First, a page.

At a controversial recent news conference, former Green Party leader Elizabeth May and current Bloc Quebecois leader Yves-François Blanchet claimed “oil is dead,” and stated there’s no advantage to supporting fossil fuel energy in future, once COVID-19 has subsided.
Both May and Blanchet might want to look at the Short-Term Energy Outlook prepared by the US Energy Information Administration (EIA) in early April, which states: “EIA expects global petroleum and liquid fuels demand will decrease by 5.2 million barrels per day (b/d) in 2020 from an average of 100.7 million b/d last year before increasing by 6.4 million b/d in 2021.”
In other words, oil demand is projected to recover post COVID-19, increasing by 1.2 million barrels per day in 2021 over this year.
I’ll agree with May and Blanchet on one point: Canadians would be wise to keep investing in renewables and energy efficiency. But realists acknowledge it’s not enough. A strong post-COVID-19 recovery is going to require our economy to be firing on all cylinders and our oil and gas sector plays an outsized role in Canada’s economy.
In inviting May and Blanchet to tour the oilsands when it is safe to do so, here’s how the leadership of McMurray Métis Local 1935 explained matters recently.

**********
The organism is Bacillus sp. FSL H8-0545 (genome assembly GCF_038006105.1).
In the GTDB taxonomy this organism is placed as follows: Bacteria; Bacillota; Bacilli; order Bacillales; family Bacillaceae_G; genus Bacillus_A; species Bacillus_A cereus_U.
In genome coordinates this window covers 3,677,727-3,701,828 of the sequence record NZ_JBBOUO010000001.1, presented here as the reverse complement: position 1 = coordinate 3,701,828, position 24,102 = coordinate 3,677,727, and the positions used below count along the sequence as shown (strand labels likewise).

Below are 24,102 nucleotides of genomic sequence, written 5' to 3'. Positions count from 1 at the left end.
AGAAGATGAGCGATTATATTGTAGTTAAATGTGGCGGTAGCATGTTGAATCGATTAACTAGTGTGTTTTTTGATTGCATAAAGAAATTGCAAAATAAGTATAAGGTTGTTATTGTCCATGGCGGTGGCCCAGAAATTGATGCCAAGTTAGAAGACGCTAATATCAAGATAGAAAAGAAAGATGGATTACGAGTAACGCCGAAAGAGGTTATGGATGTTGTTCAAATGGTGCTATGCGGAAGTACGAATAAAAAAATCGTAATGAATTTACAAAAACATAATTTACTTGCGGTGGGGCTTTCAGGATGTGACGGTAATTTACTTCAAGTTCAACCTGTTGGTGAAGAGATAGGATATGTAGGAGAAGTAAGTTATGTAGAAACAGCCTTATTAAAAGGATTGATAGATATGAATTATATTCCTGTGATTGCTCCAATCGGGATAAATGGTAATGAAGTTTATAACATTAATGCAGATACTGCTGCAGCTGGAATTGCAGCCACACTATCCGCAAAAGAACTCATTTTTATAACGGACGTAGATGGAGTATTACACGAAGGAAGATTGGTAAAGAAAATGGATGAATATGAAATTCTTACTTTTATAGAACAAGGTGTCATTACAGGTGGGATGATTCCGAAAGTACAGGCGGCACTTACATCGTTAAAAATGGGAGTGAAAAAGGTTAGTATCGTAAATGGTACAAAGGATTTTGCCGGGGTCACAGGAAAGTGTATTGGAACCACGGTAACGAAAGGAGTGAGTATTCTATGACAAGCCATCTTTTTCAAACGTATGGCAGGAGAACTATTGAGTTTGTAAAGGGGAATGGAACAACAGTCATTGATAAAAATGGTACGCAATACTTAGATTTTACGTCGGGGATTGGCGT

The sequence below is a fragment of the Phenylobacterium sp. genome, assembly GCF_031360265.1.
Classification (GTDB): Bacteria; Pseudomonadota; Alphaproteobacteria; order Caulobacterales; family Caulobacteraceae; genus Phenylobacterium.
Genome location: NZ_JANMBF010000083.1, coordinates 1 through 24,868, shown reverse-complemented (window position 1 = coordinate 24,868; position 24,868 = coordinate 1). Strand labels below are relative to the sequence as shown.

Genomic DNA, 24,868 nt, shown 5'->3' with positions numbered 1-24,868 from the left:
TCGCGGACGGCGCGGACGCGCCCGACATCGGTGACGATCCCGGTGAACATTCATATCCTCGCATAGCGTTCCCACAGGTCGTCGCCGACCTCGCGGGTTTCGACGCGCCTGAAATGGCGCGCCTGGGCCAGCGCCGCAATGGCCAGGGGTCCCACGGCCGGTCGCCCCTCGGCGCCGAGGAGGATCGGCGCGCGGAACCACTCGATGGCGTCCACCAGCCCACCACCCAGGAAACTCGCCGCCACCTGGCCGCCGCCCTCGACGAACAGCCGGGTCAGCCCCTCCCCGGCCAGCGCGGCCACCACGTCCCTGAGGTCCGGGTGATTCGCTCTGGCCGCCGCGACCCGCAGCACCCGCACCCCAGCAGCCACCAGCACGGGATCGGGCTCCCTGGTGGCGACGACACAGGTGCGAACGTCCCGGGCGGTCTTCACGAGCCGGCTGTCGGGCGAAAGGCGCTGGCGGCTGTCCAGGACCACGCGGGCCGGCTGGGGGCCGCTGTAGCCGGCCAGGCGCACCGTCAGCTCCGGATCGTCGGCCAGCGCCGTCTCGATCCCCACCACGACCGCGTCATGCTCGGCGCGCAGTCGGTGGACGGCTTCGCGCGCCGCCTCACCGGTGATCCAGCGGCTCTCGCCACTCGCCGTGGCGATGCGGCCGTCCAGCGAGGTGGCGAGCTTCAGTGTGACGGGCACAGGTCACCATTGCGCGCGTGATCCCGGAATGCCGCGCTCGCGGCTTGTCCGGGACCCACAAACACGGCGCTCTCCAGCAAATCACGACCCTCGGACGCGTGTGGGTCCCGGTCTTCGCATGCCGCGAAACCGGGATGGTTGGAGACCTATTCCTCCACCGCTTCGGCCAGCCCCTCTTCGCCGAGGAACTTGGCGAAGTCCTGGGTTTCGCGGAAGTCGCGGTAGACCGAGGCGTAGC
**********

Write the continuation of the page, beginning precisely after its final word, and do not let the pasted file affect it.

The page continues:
“Yes, we need to look at other ways to diversify the economy, but for now oil is going to remain a major commodity,” McMurray Métis CEO Bill Loutitt said in a story in Fort McMurray Today. “It’s there and we should continue producing it in a safe, reliable way.”
I couldn’t agree more. We can’t turn a blind eye to the oil and gas sector and its 530,000 employees and contractors, many of whom support families across the country. Nor can we ignore the combined contribution from the upstream and pipeline sectors to our national GDP in 2018 of $132 billion. (According to Viewpoint Research, the number increases to $200 billion once you add related downstream activities and power generation).
According to the Alberta Government, Alberta has made a net contribution to Canada of more than $600 billion over the past several decades – largely a result of the prosperity created by the oil and gas sector.
Additionally, the oil and gas sector has made incredible technological innovations and advancements over the past few decades. For example, the emissions intensity per barrel produced in the oilsands dropped by 29 percent between 2000 and 2018 and is expected to improve by another 16 to 23 percent by 2030, according to IHS Markit.
Despite COVID-19, all indicators point toward an oil industry with growing demand for many years to come. Maybe May and Blanchet should do their homework before wrongly predicting the sector’s demise.
Cody Battershill is a Calgary realtor and founder / spokesperson for CanadaAction.ca, a volunteer built organization that supports Canadian energy development and the environmental, social and economic benefits that come with it.